This article deals with the modeling and animation of gears, providing a short tutorial for the utilization of the Blender Mechanical Gears (BMG) script.
Introduction. One of the key points in modeling and animate mechanical devices relies in the need to produce gears. Gears are not merely “wheels with teeth”. Gears were like that in ancient days, but modern mechanics deeply studied the different ways in which spin can be transferred from one rotating axis to another, defining exactly how a gear must be designed for maximum efficiency.
Some theory can be obtained from the docs on  (I don’t want to promote any particular gear manufacturer, but this is the reference I used to create my gears) as well as in the Blender Mechanical Gears (BMG) script documentation . Basically a gear must be designed so that no friction occurs at two meshing gear teeth. This ensures efficiency, long duration, and low noise. The mathematical description of a gear is based on the involute concept. The involute of a circle has several properties; the most important of which is that teeth of meshing gears whose profile is an involute do not slide one on the other while the gears rotate, and the pressure angle with which a gear pushes the other stay constant.
I will not go deeper on this here; you don’t need to know, since the BMG will handle mathematics, but if you are curious just browse [1,2].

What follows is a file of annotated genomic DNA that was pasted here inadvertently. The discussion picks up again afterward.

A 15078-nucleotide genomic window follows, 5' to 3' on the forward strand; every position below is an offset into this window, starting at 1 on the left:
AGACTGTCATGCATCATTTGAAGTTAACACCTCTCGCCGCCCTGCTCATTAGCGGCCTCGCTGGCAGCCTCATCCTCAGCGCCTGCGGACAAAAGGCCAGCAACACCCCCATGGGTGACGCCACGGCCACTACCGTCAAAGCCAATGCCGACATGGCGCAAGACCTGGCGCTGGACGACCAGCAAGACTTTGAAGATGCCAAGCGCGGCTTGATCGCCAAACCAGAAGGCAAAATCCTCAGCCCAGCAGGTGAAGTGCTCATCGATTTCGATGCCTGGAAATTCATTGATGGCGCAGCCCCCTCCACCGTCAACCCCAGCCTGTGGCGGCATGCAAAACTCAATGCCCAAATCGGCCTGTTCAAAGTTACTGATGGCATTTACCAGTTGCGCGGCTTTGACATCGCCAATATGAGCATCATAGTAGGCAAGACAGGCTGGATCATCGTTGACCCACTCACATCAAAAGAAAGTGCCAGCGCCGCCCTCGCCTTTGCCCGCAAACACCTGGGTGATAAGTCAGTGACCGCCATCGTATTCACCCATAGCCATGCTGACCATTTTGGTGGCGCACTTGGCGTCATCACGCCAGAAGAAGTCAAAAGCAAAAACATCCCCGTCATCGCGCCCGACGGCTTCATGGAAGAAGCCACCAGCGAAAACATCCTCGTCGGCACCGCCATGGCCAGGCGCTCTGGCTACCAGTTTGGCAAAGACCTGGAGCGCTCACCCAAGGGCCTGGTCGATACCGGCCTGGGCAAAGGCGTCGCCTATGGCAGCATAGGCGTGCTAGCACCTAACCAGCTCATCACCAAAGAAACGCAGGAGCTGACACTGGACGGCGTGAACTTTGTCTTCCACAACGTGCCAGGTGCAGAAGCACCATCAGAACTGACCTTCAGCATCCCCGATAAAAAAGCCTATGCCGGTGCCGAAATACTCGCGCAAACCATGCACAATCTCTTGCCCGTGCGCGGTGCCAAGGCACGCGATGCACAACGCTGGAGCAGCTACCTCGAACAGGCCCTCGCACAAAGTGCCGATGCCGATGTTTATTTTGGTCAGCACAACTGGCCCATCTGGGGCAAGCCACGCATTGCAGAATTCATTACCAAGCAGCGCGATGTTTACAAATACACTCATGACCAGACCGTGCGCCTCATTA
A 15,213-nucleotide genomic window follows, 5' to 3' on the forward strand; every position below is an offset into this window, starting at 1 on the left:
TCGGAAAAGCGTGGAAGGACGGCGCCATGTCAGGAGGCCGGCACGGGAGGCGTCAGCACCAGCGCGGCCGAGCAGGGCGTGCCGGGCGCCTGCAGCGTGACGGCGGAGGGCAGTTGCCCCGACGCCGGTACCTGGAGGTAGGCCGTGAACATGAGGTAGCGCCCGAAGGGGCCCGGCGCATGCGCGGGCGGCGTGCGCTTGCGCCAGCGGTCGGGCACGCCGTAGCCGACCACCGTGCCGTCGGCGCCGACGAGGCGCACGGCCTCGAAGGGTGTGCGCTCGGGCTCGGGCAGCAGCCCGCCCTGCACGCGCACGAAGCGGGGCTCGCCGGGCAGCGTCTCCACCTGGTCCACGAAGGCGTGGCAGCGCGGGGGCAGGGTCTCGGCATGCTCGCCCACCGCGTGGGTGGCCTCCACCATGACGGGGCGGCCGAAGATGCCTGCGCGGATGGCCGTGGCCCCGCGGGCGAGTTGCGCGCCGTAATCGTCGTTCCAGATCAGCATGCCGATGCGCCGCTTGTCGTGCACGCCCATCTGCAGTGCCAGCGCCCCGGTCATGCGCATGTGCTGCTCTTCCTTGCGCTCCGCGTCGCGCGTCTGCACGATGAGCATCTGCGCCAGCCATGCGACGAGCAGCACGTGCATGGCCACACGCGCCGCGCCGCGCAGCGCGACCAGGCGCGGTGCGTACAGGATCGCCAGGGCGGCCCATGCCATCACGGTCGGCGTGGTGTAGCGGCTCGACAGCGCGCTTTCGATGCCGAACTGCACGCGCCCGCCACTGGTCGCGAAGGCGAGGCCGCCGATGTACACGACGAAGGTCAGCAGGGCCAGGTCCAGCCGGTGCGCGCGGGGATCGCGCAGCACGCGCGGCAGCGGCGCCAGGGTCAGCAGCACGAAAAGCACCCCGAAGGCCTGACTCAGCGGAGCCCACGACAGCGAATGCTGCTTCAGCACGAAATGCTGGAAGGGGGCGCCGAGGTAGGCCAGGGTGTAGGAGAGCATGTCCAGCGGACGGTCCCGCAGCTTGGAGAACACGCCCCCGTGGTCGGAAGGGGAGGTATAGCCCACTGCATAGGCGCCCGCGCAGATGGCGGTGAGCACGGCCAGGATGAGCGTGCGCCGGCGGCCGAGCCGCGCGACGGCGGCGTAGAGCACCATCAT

BMG is a script suite you can download from . It comprehends two scripts, a mesher (BMGm) and a spinner (BMGs) we will concentrate on the former first. BMGm belongs to the Mesh category if you elect to install it in the proper position within the .blender tree. In any case, once launched, it presents a screen as shown in Fig. 1
BMGm can create Cylindrical and Conical gears… the worm option is not working, yet ;). In this article we will concentrate on cylindrical to demonstrate script usage.
Figure 1. BMGm startup screen
Main Gear Parameters. This group of parameters defines the basic look of the gear. When two meshing gears are set what defines the geometry is the Pitch Radius, which is the radius of the ideal circle on which the meshing teeth of the two gears touch. It is the pitch radius the one defining most of the gear geometry. This, as most over entries, is defined in Blender Units. We will keep the default 5 for now. The teeth number defines how many teeth the gear has. This is the second most important parameter, and we will set this to 25 for this example. The Pressure angle is vital, from a mechanical point of view, but is of less importance in computer graphics. It defines the angle between the tangent plane to the gear tooth at the contact point and the plane containing the two gears rotation axis. It is probably better to leave this to the default 20° value. Helical Angle defines helical gears shape. Common gears have straight teeth. Helical gears have slanted teeth. Helical gear are less noisy and more swift in operation, and more costly to manufacture, all things you don’t care in 3D graphics, so we will keep this angle to 0 now. The Addendum and Dedendum defines how far beyond and beneath the pitch radius the teeth extends. These parameters are critical. First the Addendum cannot be greater than the dedendum, or you will have big meshing problems. Second, Their value must be tuned according to the number of teeth. The more the teeth, the smaller these two must be, the fewer the teeth, the larger they can be. For our example 25 is an average teeth number, so we can keep them to the default 0.4 value.